Forests and the biodiversity crisis
The NSW State of the Environment 2021 Report, released earlier this year, shows how dire it is for the natural world in NSW and indicates that further deterioration is very likely. Examples of the problems highlighted include the fact that land clearing has increased three-fold in the last decade and 62% of the state is now under threat from too much fire. A further 18 species are under threat of extinction since the 2018 report, bringing the threatened list to 1,043.
Obviously, the biodiversity crisis is accelerating.
One area of increasing concern about habitat degradation and biodiversity loss is our publicly owned state forests.
The North East Forest Alliance (NEFA) has for years been drawing attention to the mismanagement of the public forests in our region. In recent times authorities have made some improvements to dealing with flagrant breaches of logging regulations but the destruction of important habitat for koalas, gliders and other vulnerable species continues.
Speaking of logging breaches in the Wild Cattle Creek State Forest, NEFA President Dailan Pugh said, “With forest animals becoming increasingly endangered, logging of the habitat of Yellow-bellied Gliders, Greater Gliders and Koalas must stop right now if we want to save them.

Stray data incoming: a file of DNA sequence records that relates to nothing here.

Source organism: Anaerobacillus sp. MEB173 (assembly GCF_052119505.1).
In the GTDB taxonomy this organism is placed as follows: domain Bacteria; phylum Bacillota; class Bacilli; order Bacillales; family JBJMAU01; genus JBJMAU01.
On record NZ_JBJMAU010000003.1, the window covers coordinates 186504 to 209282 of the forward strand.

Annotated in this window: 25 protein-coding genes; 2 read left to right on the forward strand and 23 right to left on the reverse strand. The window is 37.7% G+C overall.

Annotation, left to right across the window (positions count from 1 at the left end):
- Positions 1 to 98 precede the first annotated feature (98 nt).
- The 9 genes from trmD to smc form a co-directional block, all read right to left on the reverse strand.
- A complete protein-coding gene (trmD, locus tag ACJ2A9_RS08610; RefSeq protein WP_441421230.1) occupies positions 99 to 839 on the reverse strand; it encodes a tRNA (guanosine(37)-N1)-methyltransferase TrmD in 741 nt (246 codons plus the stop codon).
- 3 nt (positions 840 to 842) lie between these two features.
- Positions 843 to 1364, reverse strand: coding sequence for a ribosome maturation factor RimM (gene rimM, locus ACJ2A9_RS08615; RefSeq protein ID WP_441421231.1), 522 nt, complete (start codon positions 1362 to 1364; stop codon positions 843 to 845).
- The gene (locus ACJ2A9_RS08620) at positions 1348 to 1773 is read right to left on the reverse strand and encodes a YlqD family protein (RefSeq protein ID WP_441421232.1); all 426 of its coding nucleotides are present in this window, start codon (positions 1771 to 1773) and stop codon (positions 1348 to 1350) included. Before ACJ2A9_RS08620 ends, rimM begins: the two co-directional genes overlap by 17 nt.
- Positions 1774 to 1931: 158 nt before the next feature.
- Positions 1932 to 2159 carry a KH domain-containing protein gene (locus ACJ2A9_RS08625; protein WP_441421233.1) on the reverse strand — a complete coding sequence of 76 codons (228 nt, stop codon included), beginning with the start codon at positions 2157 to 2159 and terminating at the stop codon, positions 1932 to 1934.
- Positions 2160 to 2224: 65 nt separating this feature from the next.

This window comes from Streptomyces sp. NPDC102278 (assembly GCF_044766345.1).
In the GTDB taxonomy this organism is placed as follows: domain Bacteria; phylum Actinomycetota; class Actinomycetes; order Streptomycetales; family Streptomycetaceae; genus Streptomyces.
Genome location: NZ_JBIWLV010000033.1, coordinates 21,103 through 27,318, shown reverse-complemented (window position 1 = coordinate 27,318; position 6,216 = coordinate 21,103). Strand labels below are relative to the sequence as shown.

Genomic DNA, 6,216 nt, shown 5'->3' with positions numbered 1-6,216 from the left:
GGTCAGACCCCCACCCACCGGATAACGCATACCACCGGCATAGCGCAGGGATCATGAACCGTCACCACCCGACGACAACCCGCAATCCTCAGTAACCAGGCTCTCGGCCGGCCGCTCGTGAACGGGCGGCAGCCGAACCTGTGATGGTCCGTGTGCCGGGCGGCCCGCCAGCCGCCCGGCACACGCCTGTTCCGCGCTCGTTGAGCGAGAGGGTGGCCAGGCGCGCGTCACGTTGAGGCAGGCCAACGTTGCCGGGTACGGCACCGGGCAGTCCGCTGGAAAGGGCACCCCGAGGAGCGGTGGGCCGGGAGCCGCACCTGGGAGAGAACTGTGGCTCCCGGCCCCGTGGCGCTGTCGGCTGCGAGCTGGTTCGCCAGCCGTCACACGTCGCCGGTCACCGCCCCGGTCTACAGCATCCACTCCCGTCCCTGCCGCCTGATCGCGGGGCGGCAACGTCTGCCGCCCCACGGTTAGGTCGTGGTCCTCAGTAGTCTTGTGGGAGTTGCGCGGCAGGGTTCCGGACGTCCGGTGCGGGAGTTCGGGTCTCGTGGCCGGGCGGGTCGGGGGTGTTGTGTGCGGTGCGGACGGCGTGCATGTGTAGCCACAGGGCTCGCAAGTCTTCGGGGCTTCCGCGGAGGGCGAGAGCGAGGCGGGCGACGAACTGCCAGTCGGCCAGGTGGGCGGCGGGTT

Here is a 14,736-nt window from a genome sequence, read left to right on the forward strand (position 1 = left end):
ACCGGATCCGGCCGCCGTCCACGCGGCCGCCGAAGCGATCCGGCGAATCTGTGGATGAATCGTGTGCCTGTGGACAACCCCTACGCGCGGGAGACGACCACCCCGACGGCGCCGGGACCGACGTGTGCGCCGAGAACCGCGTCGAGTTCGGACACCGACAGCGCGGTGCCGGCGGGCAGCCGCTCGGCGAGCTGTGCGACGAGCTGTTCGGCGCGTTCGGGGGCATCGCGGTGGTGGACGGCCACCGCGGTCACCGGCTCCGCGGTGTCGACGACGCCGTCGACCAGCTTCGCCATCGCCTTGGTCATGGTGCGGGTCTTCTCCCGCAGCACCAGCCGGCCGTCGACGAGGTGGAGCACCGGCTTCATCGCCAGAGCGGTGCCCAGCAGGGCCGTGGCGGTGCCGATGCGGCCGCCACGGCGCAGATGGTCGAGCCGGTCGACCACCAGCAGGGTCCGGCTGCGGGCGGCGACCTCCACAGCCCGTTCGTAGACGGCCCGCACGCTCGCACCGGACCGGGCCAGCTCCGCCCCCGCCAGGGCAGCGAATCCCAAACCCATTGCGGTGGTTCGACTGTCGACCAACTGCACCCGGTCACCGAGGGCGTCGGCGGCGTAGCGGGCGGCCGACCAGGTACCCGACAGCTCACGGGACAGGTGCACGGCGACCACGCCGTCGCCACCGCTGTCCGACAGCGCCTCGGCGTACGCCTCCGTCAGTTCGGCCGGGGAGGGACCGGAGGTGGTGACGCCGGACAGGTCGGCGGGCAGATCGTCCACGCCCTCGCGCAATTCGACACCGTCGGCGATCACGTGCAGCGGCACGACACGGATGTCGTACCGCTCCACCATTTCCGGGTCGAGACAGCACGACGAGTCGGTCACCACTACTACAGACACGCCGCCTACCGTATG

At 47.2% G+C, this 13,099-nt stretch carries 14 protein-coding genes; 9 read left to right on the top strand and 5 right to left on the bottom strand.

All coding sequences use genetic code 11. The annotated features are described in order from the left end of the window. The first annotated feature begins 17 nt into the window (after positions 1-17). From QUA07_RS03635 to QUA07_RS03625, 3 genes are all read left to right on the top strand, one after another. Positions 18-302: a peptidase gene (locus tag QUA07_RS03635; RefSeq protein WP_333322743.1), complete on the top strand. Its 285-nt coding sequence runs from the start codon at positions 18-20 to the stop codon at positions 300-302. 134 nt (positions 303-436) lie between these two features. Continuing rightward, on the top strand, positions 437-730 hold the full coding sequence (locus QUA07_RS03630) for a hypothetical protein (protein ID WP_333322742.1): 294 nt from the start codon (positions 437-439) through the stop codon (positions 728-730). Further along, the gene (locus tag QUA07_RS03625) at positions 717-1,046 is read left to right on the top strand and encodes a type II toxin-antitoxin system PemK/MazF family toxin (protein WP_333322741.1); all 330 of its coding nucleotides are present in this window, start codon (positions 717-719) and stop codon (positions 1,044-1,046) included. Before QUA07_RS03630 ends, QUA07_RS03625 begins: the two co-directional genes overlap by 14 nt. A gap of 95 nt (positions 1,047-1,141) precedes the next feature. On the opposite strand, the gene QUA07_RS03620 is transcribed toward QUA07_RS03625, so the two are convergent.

“Last year it cost taxpayers $20 million to log public native forests, with an additional $10 million paid in transport subsidies and $60 million in road upgrades for loggers. It is time to stop paying to log public native forests as they are worth far more to the community for habitat, carbon sequestration, tourism and water,” he said.
Last year the NSW Legislative Council initiated an inquiry into the long-term sustainability and future of the timber and forests products industry. The Inquiry received submissions from industry, conservationists, and community members and followed up with hearings in Sydney in 2021 and at Tumut, Moruya and Coffs Harbour this year. Local conservationists were amongst those attending the Coffs Harbour hearing and were urging that logging be phased out in our public forests.
Many people will find the Inquiry’s report of interest.